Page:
We have ideas, but no solid answers. “Emotional memory strength” isn’t exactly something modern science can study effectively. But the anatomy does point toward a possible explanation.

Those little olfactory neurons are rooted in your Olfactory Bulb, which does some initial processing of olfactory information, and receives guidance from top-down stuff like attention.

Olfactory Bulb image

The olfactory bulb is part of your brain, and it connects straight to the limbic system: a network of areas in the brain involved in emotion and the formation of memories.

Some well-known parts of the limbic system could deserve their own NeuroThursday, since there are a lot of misunderstandings about them. If you know what the “hippocampus” is, I’d say 30% odds you know something false.

But the point here is that the olfactory bulb has direct access to parts of the brain involved in emotion and memory. One possible #NeuroThursday takeaway is that, yes, there’s an anatomical basis for smell memories to be uniquely evocative.

However, I’d like to finish by pivoting from fact to opinion. (Can your olfactory neurons detect the rank smell of punditry?)

Smell can be highly emotional. But so can vision and hearing. The sight of a loved one, the sound of a familiar song. Even a gentle touch, at the right time, can produce a mighty emotional response.

I’m not 100% convinced that there’s anything uniquely emotional about smell, compared to our other senses. Maybe its emotional-intensity only stands out because we don’t think about smell as often: we needed to be reminded of its intensity.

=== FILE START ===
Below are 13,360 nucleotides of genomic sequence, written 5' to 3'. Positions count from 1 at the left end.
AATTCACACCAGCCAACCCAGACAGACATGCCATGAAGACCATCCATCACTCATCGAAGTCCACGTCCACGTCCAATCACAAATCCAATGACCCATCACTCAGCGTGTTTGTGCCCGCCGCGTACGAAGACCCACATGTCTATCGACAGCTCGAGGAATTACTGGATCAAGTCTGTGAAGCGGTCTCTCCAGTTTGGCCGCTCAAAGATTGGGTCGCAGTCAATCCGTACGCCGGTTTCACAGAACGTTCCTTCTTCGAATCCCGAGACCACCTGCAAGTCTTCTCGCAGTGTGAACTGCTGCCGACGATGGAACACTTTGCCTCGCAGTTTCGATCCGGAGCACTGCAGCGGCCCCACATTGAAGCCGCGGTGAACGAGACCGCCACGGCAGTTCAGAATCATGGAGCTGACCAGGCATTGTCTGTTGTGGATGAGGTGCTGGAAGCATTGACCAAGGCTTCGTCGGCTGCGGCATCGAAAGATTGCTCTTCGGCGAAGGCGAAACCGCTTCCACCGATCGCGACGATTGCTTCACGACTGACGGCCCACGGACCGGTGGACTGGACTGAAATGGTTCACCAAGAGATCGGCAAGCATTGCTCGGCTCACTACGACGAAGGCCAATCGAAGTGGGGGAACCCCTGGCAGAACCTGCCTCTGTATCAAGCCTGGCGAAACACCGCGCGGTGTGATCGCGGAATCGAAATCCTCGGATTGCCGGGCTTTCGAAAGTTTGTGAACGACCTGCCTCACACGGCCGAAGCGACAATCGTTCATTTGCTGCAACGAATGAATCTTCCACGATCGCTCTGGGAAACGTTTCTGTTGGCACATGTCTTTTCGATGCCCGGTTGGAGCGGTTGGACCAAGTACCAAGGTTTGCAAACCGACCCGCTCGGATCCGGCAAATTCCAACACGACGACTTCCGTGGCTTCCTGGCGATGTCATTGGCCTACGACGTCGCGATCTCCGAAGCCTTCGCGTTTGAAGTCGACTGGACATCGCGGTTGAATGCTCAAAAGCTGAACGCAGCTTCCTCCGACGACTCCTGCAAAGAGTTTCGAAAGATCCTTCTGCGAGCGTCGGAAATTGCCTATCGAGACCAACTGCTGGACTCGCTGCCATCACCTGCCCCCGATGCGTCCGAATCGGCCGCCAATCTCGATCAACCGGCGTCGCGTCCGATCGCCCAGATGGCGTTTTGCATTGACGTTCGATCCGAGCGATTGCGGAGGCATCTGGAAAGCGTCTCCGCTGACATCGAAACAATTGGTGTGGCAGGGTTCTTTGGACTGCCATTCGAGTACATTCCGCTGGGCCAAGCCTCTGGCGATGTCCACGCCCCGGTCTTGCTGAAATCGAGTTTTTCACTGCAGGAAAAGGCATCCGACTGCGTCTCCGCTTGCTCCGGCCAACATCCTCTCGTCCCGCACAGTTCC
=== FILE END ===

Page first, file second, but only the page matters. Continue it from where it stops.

Powerful memories and delicious scents may make a challenging research project, but they’re a deep (and hopefully delicious) part of our lives, whether or not we pay attention to them.

Did you enjoy the scent of this #NeuroThursday on taste, smell, and emotion? Share it around, or check out some of my fiction! And if you haven’t yet read Tina’s story above, now’s the time!


Threadreader version:

https://threadreaderapp.com/thread/1141845165142958080.html

Impending Doom

It may not be Thursday, but I found a good excuse to go all neuroscience on the experience described in the medical literature as “Sense of Impending Doom.”

Twitter:

Or on the web via Threadreader App!

2018 in Review & Awards Eligibility

Another year is coming to a close, and much to show for it, ups and downs and every direction. I finished the first draft of a new novel, and worked on more short stories than I can shake a metaphor at. I made the Campbell Award longlist! I lost a Hugo award with the rest of the amazing Escape Pod team, and took part as we won and rejected a Parsec award. My final submission to Writers of the Future became a finalist, but I withdrew my story over ethical concerns. I sold 4 original stories, but two of those sales fell through when the magazines closed.

I had five original stories come out in 2018. In chronological order:

  1. Toward Lands Uncharted – Mind Candy, Feb 2018 (secondary world fantasy, 4900 words). A diplomat and spy must try to save her nation and its very history from their conqueror’s Sykes-Picot border magic.
  2. Where the Anchor Lies – Beneath Ceaseless Skies, Feb 2018 (science fantasy, 4000 words). A general visits the grave of the sentient battleship she loved, to use it as a political tool.
  3. The Seeds We Plant – Compelling SF special issue, Sep 2018 (science fiction, 2200 words). When a colony ship suffers a brutal accident, the pilot must reply on his emotional-control neuroprosthesis to save his cargo.